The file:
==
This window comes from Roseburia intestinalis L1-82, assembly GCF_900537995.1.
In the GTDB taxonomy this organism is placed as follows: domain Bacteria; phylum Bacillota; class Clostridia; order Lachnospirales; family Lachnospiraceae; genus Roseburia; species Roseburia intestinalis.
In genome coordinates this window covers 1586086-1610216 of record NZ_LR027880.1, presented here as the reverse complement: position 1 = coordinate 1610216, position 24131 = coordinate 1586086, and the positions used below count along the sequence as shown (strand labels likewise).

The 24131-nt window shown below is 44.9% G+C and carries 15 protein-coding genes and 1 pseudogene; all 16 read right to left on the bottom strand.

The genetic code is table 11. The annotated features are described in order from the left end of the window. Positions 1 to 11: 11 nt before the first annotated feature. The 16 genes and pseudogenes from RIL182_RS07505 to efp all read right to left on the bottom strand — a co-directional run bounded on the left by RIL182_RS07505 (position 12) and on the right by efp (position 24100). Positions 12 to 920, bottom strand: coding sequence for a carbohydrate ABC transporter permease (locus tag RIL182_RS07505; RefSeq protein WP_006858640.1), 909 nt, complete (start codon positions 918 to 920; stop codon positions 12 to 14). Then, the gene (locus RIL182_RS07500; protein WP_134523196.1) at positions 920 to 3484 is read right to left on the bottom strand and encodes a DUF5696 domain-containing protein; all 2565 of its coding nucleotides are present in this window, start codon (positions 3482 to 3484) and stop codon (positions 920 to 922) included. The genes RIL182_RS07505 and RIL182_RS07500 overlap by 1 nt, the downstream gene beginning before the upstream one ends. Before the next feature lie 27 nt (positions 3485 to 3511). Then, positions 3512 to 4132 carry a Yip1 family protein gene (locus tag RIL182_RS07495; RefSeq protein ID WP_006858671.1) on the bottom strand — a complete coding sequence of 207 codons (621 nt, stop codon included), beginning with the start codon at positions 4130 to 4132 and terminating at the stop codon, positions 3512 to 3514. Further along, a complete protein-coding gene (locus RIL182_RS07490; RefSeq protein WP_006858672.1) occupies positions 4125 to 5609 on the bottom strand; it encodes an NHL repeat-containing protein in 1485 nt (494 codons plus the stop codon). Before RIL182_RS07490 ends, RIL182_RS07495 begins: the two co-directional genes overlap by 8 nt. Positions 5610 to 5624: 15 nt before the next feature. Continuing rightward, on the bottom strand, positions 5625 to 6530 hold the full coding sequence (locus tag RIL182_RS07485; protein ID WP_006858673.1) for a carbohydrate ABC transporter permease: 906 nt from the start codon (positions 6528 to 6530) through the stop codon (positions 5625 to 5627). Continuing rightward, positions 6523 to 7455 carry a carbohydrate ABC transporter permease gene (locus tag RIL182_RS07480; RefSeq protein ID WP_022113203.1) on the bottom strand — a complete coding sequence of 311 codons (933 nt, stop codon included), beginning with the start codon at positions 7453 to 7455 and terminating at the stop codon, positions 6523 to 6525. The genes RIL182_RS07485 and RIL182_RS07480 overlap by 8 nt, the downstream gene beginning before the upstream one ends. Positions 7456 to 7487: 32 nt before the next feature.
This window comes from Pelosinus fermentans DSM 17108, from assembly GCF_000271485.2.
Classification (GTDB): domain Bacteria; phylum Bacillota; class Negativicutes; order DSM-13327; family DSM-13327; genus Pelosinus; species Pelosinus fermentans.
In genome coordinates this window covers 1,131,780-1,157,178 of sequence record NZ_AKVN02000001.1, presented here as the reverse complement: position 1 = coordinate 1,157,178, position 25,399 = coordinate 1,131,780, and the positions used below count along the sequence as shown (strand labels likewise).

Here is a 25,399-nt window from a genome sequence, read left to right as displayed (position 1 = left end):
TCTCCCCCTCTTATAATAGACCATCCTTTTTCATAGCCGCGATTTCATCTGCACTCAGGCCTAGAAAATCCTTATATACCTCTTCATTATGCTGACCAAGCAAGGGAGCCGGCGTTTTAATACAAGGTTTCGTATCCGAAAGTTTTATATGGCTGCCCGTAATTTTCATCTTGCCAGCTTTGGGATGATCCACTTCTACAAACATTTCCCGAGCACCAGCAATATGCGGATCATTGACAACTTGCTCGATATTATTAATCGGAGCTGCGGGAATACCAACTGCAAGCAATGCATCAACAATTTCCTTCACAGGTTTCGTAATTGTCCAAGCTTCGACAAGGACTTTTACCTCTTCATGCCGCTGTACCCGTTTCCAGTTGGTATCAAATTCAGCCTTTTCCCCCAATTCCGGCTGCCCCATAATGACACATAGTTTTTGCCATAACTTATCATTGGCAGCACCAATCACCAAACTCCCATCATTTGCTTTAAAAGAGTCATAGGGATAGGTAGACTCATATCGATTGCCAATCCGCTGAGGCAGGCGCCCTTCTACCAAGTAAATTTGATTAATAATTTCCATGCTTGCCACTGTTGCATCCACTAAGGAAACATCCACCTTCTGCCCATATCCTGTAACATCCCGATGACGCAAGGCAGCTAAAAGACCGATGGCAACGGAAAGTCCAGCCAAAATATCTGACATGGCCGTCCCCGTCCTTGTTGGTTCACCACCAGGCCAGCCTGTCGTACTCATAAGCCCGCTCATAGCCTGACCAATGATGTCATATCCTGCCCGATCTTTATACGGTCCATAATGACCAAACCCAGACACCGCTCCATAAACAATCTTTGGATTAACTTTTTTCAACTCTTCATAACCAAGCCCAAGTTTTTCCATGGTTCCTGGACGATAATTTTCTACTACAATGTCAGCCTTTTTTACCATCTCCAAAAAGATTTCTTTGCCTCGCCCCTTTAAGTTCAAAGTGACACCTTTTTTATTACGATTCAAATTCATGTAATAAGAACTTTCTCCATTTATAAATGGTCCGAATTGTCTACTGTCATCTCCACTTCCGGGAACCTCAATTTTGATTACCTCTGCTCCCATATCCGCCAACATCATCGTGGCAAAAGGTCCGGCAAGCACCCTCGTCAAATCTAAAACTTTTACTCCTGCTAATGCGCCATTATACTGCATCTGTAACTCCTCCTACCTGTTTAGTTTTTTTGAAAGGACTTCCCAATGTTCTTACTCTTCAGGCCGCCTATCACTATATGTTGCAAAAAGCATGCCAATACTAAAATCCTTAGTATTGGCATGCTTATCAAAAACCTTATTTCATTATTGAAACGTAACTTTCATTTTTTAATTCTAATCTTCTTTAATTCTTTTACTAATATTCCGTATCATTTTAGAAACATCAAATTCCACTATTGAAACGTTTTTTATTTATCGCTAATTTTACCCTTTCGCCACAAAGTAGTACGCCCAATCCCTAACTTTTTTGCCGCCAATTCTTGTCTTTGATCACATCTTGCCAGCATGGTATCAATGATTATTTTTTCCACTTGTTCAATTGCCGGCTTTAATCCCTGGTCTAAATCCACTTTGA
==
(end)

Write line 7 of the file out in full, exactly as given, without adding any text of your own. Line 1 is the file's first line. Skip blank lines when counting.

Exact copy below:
Classification (GTDB): domain Bacteria; phylum Bacillota; class Negativicutes; order DSM-13327; family DSM-13327; genus Pelosinus; species Pelosinus fermentans.